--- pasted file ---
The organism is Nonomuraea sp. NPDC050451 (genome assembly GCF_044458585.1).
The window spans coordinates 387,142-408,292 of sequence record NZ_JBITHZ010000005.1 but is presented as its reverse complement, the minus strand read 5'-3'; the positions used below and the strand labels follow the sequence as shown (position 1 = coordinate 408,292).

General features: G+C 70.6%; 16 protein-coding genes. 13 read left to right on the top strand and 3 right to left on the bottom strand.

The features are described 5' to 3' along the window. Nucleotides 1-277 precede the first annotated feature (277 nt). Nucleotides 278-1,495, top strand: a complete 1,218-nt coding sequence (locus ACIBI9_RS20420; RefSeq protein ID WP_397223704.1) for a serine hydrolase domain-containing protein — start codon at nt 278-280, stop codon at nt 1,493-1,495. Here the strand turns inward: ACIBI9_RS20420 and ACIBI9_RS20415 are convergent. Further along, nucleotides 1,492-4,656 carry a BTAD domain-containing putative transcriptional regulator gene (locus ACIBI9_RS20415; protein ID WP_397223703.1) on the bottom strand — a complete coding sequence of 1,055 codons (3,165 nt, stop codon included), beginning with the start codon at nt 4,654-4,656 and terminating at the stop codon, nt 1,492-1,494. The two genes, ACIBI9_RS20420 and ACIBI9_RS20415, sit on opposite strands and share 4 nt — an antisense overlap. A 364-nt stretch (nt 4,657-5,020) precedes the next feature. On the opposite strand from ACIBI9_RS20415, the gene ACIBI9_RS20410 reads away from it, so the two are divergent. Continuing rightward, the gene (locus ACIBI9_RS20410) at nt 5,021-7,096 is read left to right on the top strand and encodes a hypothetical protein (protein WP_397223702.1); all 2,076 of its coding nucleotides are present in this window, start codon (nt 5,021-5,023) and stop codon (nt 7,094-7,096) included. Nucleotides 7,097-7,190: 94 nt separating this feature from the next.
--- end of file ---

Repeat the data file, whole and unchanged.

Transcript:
The organism is Nonomuraea sp. NPDC050451 (genome assembly GCF_044458585.1).
The window spans coordinates 387,142-408,292 of sequence record NZ_JBITHZ010000005.1 but is presented as its reverse complement, the minus strand read 5'-3'; the positions used below and the strand labels follow the sequence as shown (position 1 = coordinate 408,292).

General features: G+C 70.6%; 16 protein-coding genes. 13 read left to right on the top strand and 3 right to left on the bottom strand.

The features are described 5' to 3' along the window. Nucleotides 1-277 precede the first annotated feature (277 nt). Nucleotides 278-1,495, top strand: a complete 1,218-nt coding sequence (locus ACIBI9_RS20420; RefSeq protein ID WP_397223704.1) for a serine hydrolase domain-containing protein — start codon at nt 278-280, stop codon at nt 1,493-1,495. Here the strand turns inward: ACIBI9_RS20420 and ACIBI9_RS20415 are convergent. Further along, nucleotides 1,492-4,656 carry a BTAD domain-containing putative transcriptional regulator gene (locus ACIBI9_RS20415; protein ID WP_397223703.1) on the bottom strand — a complete coding sequence of 1,055 codons (3,165 nt, stop codon included), beginning with the start codon at nt 4,654-4,656 and terminating at the stop codon, nt 1,492-1,494. The two genes, ACIBI9_RS20420 and ACIBI9_RS20415, sit on opposite strands and share 4 nt — an antisense overlap. A 364-nt stretch (nt 4,657-5,020) precedes the next feature. On the opposite strand from ACIBI9_RS20415, the gene ACIBI9_RS20410 reads away from it, so the two are divergent. Continuing rightward, the gene (locus ACIBI9_RS20410) at nt 5,021-7,096 is read left to right on the top strand and encodes a hypothetical protein (protein WP_397223702.1); all 2,076 of its coding nucleotides are present in this window, start codon (nt 5,021-5,023) and stop codon (nt 7,094-7,096) included. Nucleotides 7,097-7,190: 94 nt separating this feature from the next.